Gaza pause 'totally insufficient' say France, Belgium humanitarian groups
The humanitarian pause agreed between Israel and Hamas is not at all enough to address the critical needs in the Gaza Strip, according to two NGOs in France and Belgium, Anadolu Agency reports.
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It will also allow in desperately needed aid into the Gaza Strip, where Israel has killed more than 14,800 Palestinians, including more than 10,000 women and children, and imposed a complete blockade of essential supplies, including food, water, medicines, fuel and electricity for more than six weeks.
Pierre Motin, Advocacy Manager of the Platform of French NGOs for Palestine, welcomed the humanitarian pause but stressed that it will not do anything for an actual resolution.
“We believe that only a durable ceasefire will bring about a sustained halt to the indiscriminate attacks on the civilian population in Gaza, and allow for the actual transfer of humanitarian aid that the Gazan population needs so desperately,” he told Anadolu.
Motin described the situation in Gaza as “catastrophic”, saying the besieged Palestinian enclave has been almost “completely razed to the ground”.
The situation in the West Bank is also critical, where more than 220 Palestinians have been killed by Israel, including at least nine killed Israeli settlers, he added.
For Arnaud Zacharie, Secretary-General of the National Centre for Development Cooperation, a Belgian NGO, the humanitarian pause in Gaza is “totally insufficient”.
If the airstrikes are to resume after the pause, this would only be like a small dose of oxygen and “will certainly not solve the problem structurally,” he said, calling for a complete ceasefire and the release of all hostages.
He also stressed the need to ensure respect for international law and relaunch a dialogue for a sustainable peace agreement that allows the two nations to live peacefully.
“One of the lessons of this current escalation of violence is that peace would not only benefit Palestinians … but also Israelis,” Zacharie said.
The French government and President Emmanuel Macron have expressed full support for Israel since the beginning of the conflict, while Belgian ministers have emphasised the need to end violence against civilians.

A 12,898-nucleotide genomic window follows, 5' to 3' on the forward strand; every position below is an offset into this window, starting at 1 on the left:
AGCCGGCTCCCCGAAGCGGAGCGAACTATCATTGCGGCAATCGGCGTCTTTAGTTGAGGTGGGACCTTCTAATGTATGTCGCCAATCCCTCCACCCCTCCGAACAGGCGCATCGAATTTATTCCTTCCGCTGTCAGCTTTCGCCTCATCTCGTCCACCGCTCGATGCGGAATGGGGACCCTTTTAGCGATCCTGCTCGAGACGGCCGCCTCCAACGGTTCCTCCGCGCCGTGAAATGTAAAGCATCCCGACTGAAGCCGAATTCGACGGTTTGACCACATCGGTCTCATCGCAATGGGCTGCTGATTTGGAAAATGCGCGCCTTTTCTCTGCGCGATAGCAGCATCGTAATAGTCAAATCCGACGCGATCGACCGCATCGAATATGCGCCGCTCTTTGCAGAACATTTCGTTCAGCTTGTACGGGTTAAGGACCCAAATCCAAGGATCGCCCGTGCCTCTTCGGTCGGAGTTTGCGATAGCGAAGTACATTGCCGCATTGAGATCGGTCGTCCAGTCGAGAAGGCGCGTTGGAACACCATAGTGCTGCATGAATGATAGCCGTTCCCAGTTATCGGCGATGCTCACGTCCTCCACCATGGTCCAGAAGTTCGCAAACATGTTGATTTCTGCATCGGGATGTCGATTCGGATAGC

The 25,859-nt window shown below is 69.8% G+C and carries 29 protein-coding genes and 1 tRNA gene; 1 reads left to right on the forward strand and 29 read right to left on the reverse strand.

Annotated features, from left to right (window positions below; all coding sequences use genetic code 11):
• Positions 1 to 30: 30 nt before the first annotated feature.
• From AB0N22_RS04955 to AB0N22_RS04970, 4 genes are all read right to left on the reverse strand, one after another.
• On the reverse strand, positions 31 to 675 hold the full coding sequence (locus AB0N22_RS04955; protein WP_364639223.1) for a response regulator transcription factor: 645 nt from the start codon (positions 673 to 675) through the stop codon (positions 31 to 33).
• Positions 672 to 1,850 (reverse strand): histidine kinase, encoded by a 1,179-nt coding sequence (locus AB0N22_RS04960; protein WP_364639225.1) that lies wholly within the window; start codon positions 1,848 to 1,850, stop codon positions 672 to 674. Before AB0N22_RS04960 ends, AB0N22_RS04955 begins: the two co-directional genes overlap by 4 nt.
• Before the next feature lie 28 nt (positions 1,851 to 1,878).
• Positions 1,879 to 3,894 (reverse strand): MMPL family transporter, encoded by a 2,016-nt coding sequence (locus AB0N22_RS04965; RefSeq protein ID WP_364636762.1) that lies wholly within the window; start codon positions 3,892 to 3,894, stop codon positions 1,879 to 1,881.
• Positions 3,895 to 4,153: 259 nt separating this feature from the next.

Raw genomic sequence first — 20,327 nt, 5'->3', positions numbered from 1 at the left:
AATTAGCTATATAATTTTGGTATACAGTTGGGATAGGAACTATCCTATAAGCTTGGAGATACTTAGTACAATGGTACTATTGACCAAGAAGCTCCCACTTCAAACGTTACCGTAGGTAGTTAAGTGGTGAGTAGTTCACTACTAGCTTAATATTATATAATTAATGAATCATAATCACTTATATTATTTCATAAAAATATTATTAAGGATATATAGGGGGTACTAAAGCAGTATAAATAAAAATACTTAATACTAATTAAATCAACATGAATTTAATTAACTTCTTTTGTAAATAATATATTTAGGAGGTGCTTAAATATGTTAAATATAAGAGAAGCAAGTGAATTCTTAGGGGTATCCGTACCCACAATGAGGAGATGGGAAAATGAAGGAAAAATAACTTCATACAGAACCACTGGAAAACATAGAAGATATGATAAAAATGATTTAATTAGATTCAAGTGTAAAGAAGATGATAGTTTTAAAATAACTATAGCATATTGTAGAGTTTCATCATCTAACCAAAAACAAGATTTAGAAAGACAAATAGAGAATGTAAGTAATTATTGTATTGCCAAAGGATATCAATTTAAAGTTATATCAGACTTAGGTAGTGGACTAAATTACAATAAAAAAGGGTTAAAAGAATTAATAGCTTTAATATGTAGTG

Motin, in this context, called on the French government to ensure that respect for international law remains at the core of its policy on the issue.
“We think that France must intensify its pressure on the Israeli government for a ceasefire,” he said, pointing out that the issue has also polarised French society.
Zacharie said Israeli Prime Minister Benjamin Netanyahu’s policies in recent years have focused on securing the Israeli population by sacrificing peace, which must be revised.
He said Belgium, which will take over the rotating rotation of the EU soon, will be “quite proactive on the matter.”
“When it comes to the EU’s general tone, we must wait and see how other member states’ stances will evolve,” he added.
Contrast in government reactions
The way in which Belgian and French authorities have responded to social movements over the Palestine-Israel issue since 7 October has also been starkly different.
The conflict sparked a fierce political and social debate in France, with the government coming out to ban many pro-Palestinian demonstrations.
“We assess that France has seen major restrictions of freedom of association since 7 October, as shown by the ban imposed on several demonstrations,” said Motin.
However, he pointed out that, on 18 October, the French Council of State decided that protests cannot be prohibited systematically, and that regional authorities should decide whether there would be a risk of public disorder.
“We call on France not to undermine demonstrations that intend to express solidarity with the Palestinian people, as long as they respect the freedom of expression,” Motin said.
Respect for international law and human rights is “universal”, that must be more important than any divisions in a society, he added.
“We believe that our activities, which are based only on the application of international law and focus on the protection of civilians in Israel and in Palestine, transcend those divisions in our society,” said Motin.
“Many French people, although shocked by the attacks on 7 October, “seem to think that the relentless airstrikes on a civilian population in the Gaza Strip are not acceptable,” he added.
Over in Belgium, there has been significantly less tension over the issue.
Zacharie said there has been polarisation within Belgian civil society, “but the compass of Belgian civil society is international law.”
People’s relations with authorities are much different than in France, according to the Belgian activist.
“In fact, the police even contacted NGOs here to assist them in organising demonstrations. “They prefer that people who could have been affected by this conflict are allowed to channel their feeling through such demonstrations, rather than them going places where there could be disorder,” Zacharie explained, adding that NGOs in Belgium also have strong collaboration with police and other authorities.